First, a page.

School Superheroes

How do we all become 21st Century educators?future (3)

In the digital world, such as on twitter and in  academic publications and curriculum documentation there is a lot of chatter about  21st century learning.  However,  how do we as educators, who in the end need to have a well informed classroom practice, get to a place where we can  confidently foster a culture of creation in our classrooms whilst empowering our students to  contribute creatively, responsibly and ethically to their learning community?

As is mentioned in the above publication, we as educators need to develop new capacities, deepen our networking abilities, strengthen our ability to use interactive media and embrace technologies of co-operation.

  • We must also challenge institutional hierarchies  and policies and provide exemplars of, and provocations for, innovation.

How to get there?  By participating in this digital space, writing, creating, sharing, discussing, reading…

Play in this place and bring a friend.

I have introduced by Year 8 class to twitter @MLC8S. These students already play in an online collaborative and multi-modal world  but I am sure I have a lot to teach them about digital citizenship. No, doubt I will learn a lot from them too.

Happy learning.

References:

Iftf (2008).  2020 Forecast: Creating the future of learning (nd). Retrieved 29th May 2014, from http://www.iftf.org/uploads/media/IFTF_SR-1165A_RemakingLearningForecast.pdf

 

 

 

 

 

 

 

 

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Information Fluency

‘Information can only be power if you have the skills to use it to develop your journey and turn facts into knowledge. Knowledge is only powerful if it is important to you and your context.’ Richard Gerver.

The world of the 21st century learner is illustrated clearly in the following Youtube clip.

Where do you and I fit into this world?

I am an educator but firstly I am a learner.

I am living through an education revolution. My learning is now mostly in a digital format.

The pace of change I am faced with is staggering.

The world in which I live is so full of knowledge it’s hard to grasp.

I am a connected learner. I communicate with a plethora of people via social networking tools such as Facebook. Some of these Facebook connections are international and although I have met them all, some of our relationships are now purely digital.  I also share knowledge with hundreds of people via Twitter and Google+. My Professional Learning Network continues to grow and grow.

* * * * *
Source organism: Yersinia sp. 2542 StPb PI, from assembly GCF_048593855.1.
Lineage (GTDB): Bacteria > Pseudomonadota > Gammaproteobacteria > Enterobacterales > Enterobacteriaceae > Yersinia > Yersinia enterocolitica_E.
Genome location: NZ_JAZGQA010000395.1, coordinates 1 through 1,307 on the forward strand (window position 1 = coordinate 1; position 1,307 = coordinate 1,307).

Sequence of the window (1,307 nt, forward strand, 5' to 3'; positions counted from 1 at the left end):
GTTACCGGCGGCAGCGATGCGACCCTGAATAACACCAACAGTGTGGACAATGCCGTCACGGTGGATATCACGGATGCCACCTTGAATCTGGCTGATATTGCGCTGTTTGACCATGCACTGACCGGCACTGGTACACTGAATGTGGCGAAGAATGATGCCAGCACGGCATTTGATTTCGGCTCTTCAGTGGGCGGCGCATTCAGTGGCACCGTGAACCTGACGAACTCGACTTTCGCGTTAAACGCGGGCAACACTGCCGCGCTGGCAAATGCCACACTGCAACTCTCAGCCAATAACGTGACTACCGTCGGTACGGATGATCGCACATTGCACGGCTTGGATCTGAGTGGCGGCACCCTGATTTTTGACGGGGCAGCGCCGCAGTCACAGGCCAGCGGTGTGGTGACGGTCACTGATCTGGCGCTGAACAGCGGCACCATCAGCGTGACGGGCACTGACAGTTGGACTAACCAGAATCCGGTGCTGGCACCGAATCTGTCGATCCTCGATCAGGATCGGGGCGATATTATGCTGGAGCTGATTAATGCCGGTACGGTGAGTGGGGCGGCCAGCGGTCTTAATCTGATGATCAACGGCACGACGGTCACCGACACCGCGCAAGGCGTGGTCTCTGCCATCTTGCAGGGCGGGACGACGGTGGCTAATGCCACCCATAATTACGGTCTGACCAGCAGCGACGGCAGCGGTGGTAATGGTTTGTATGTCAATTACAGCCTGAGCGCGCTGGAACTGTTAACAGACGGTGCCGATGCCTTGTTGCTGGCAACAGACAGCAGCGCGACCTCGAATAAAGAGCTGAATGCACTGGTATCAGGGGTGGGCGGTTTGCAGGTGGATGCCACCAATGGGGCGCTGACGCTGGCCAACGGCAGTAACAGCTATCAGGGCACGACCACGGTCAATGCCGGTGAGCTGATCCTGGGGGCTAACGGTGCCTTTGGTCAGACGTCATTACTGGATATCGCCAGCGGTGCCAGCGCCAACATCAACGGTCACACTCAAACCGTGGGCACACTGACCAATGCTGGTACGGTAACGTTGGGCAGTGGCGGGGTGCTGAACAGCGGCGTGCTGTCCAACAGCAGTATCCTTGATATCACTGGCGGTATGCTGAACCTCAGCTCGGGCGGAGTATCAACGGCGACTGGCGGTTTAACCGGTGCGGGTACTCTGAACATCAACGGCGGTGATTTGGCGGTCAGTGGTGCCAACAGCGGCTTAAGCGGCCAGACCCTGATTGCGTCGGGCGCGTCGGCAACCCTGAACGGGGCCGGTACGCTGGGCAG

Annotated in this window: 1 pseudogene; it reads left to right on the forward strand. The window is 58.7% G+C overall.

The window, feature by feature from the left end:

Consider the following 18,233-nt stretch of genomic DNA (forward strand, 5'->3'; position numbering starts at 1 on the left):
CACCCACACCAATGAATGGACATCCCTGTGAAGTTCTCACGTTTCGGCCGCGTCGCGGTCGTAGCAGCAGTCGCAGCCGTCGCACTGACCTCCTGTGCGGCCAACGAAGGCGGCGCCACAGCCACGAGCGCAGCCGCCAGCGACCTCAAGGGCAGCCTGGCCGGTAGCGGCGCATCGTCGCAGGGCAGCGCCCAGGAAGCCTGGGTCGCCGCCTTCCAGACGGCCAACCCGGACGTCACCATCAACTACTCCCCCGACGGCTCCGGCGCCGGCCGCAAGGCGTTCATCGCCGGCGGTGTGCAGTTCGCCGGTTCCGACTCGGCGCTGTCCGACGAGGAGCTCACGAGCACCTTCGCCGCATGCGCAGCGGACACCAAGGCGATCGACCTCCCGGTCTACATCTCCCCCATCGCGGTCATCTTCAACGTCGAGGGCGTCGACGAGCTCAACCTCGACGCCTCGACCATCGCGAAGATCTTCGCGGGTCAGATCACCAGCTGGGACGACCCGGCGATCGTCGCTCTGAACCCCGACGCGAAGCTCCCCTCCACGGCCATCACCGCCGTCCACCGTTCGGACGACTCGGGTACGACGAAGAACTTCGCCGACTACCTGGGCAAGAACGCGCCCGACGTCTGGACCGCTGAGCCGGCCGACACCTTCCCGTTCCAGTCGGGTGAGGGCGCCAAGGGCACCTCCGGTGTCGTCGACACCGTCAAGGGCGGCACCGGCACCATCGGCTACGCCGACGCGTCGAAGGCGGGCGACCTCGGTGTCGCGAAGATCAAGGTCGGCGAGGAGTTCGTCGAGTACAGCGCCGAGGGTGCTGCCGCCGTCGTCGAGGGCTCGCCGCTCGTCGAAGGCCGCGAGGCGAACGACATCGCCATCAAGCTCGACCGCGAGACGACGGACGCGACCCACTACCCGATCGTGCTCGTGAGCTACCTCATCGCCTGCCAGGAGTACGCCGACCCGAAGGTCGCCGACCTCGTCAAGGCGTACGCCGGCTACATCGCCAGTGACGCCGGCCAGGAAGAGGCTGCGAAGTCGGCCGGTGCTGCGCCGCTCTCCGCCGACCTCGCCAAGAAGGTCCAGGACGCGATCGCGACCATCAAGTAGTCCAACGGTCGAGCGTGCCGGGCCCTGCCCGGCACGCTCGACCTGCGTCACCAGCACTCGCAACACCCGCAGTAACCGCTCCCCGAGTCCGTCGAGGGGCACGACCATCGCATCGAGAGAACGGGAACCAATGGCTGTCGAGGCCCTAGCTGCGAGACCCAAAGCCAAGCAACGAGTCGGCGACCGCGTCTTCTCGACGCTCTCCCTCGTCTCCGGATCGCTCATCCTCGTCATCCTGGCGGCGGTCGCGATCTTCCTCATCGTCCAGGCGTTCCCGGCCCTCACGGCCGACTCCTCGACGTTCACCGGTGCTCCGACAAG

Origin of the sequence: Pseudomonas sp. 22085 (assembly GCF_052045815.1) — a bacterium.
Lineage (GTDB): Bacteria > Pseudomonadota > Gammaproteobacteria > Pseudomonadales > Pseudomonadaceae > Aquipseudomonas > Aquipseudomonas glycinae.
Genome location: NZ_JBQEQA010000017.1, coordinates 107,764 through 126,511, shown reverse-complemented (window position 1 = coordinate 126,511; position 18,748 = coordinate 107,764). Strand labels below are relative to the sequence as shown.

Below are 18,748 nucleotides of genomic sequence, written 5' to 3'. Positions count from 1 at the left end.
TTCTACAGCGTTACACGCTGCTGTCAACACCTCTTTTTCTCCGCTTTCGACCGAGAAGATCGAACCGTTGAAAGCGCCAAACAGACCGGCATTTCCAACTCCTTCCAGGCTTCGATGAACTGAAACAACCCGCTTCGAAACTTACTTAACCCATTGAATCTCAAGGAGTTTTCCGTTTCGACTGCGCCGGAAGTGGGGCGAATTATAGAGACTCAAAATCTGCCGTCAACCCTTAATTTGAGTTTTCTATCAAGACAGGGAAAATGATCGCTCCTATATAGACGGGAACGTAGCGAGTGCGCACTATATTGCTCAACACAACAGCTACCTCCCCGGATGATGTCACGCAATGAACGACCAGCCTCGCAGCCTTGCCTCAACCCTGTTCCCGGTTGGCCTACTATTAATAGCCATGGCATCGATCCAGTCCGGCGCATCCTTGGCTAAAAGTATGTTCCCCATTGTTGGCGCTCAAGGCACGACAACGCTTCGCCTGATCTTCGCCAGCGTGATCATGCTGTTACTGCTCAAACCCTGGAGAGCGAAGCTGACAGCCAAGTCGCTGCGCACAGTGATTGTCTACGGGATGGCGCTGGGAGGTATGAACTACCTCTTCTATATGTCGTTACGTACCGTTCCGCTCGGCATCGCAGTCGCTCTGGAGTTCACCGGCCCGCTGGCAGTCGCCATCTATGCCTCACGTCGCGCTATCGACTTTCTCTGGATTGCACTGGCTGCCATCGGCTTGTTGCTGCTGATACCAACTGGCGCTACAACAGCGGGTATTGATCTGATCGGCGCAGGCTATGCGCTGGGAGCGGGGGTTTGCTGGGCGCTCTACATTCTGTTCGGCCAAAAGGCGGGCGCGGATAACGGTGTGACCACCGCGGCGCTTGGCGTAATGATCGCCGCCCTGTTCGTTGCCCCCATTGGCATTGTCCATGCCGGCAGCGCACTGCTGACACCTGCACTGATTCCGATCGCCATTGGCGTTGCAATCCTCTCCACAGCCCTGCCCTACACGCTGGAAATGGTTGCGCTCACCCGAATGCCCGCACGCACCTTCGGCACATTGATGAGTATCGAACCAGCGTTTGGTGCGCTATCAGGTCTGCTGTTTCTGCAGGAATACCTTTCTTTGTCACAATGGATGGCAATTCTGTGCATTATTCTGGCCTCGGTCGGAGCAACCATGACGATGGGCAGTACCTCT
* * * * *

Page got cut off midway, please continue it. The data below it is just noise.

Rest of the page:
I sense the hyper-connected world in which I live.

I am just a node amongst nodes.

I am developing strong network awareness, which is viewed as an important element of web literacy (Rheingold 2010).

I am also consuming, producing and communicating information like never before.  Therefore, you will find me on Flickr, Soundcloud, YouTube, Twitter, WordPress and more.

I truly am a participant in the globalized world.

And where am I heading? According to the above video, into a world with more people and fewer resources. A busy and competitive world. Perhaps engaging with the Internet of things. On that note. I would love to get my hands on Google glass! I suspect my students would enjoy this technology as well.  😉

In this increasingly digital world I am trying to decide what is more important: the acquisition of knowledge or the development of skills? Reading the blog post Knowing and Doing is helping me to clarify my ideas on his issue. I do know that my students like to learn how to do things in preference to simply learning about things.

I am realising that so far in this M.Ed journey, apart from the knowledge that I have engaged with, it is the skills I have begun to developed that will carry me forward as a 21st century learner. I sense I am developing strong information fluency which is the the capacity to search for, use, and respond to information.

My administrative tool of choice has been Evernote and I am so pleased that I have diligently and patiently collected, curated, tagged and filed digital information in a way to render it easily accessible and searchable.

Quite a few years ago I did my BSc (Hon) thesis. The opening pages of my published thesis contain the following words:

“Wisdom is the principle thing. Therefore get wisdom and with all thy getting, get understanding.  Proverbs 4:7

Even ancient writers and thinkers were pondering over what constitutes good learning.

References:

Rheingold (2012) Knowing and doing. Accessed via http://steve-wheeler.blogspot.com.au/2014/05/knowing-and-doing.html

Rheingold, Howard. (2010). Attention and other 21st century social media literacies. EDUCAUSE Review 45(5).

 

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